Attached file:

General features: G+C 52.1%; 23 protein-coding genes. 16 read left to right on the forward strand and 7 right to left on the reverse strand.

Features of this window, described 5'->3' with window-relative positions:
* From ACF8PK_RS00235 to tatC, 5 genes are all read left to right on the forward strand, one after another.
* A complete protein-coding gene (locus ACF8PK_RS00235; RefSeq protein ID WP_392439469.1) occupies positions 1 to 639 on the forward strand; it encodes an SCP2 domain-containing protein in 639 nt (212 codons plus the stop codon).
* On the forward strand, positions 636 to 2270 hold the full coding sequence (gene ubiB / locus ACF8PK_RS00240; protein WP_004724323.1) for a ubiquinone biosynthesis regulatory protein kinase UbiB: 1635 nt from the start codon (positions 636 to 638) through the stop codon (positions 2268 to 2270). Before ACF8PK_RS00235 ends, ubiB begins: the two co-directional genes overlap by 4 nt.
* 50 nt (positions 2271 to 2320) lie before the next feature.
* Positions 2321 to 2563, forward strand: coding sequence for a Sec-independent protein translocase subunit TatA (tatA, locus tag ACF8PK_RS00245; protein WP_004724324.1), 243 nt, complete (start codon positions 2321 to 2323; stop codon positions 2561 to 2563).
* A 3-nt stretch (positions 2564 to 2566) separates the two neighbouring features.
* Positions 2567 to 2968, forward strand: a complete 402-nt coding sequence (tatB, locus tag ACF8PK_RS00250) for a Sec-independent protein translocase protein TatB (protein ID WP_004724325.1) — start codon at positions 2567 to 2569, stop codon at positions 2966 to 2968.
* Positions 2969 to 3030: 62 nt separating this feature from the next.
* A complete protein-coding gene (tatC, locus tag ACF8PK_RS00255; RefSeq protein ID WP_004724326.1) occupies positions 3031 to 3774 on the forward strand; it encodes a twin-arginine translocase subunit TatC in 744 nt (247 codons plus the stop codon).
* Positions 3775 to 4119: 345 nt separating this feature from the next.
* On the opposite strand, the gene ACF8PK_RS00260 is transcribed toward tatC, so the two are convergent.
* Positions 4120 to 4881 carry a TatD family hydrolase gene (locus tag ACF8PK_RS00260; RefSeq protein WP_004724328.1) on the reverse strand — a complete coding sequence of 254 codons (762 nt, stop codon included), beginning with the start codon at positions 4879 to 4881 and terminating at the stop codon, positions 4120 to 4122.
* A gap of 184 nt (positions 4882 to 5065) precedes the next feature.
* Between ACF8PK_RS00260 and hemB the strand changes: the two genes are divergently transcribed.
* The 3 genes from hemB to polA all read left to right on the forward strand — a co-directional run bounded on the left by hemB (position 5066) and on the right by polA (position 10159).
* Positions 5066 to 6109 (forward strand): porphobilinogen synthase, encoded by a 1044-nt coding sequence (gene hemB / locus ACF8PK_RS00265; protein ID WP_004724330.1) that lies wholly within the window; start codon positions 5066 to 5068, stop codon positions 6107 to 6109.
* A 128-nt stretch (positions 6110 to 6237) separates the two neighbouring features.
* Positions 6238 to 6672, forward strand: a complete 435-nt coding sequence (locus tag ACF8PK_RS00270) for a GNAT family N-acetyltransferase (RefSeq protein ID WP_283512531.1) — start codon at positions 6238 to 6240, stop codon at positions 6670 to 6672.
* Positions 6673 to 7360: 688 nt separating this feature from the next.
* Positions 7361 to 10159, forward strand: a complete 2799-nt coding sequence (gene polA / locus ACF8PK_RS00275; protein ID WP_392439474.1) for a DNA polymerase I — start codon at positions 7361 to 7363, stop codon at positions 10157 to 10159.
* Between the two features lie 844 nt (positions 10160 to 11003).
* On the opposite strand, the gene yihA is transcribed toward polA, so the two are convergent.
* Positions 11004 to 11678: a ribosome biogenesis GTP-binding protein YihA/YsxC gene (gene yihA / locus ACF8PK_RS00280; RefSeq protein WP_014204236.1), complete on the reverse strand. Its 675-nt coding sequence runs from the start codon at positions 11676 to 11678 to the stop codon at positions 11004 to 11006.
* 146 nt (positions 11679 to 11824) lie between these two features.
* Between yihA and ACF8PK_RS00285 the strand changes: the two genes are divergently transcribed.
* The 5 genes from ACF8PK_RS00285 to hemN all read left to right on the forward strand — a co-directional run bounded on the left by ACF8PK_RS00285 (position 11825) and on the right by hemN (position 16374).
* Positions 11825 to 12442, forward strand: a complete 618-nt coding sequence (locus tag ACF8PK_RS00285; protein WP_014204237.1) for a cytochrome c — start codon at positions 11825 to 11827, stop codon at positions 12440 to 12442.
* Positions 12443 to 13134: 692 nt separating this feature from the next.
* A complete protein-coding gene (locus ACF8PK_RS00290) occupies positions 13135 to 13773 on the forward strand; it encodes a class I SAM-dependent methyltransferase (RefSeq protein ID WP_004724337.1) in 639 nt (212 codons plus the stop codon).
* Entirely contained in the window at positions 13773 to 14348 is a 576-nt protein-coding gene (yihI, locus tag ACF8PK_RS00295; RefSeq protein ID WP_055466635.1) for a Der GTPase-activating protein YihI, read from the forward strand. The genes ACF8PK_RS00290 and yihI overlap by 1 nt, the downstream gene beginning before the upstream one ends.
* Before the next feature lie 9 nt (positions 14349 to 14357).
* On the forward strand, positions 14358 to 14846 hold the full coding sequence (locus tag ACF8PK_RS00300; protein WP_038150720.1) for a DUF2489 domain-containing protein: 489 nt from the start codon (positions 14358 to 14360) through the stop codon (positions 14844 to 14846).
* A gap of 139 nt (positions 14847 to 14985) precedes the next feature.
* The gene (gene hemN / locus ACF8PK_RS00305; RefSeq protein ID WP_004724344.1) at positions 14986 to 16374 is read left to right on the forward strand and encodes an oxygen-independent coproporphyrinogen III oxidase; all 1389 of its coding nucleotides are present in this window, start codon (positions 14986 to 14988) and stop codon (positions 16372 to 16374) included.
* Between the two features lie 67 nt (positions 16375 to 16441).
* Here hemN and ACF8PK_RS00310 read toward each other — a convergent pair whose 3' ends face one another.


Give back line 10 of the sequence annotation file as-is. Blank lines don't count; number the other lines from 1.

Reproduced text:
* Positions 2969 to 3030: 62 nt separating this feature from the next.